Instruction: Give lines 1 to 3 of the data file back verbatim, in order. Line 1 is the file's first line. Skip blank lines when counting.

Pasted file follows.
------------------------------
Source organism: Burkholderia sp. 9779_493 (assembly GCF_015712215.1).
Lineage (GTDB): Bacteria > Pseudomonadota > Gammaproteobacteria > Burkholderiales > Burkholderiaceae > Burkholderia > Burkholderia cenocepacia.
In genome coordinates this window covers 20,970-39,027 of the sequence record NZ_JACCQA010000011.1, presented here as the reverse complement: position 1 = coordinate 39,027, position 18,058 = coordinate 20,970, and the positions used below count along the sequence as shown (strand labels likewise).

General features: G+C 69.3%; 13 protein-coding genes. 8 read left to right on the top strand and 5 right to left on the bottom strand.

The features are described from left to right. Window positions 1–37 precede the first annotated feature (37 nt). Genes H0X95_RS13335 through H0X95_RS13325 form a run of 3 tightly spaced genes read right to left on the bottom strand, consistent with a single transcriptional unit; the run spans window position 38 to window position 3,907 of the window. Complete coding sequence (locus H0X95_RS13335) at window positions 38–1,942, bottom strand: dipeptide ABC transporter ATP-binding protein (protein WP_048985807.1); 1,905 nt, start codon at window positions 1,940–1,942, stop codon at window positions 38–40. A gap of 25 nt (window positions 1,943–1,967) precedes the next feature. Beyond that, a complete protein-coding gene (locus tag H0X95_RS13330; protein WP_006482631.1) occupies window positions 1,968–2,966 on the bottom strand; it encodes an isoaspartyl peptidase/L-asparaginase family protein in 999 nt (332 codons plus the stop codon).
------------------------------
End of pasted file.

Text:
Source organism: Burkholderia sp. 9779_493 (assembly GCF_015712215.1).
Lineage (GTDB): Bacteria > Pseudomonadota > Gammaproteobacteria > Burkholderiales > Burkholderiaceae > Burkholderia > Burkholderia cenocepacia.
In genome coordinates this window covers 20,970-39,027 of the sequence record NZ_JACCQA010000011.1, presented here as the reverse complement: position 1 = coordinate 39,027, position 18,058 = coordinate 20,970, and the positions used below count along the sequence as shown (strand labels likewise).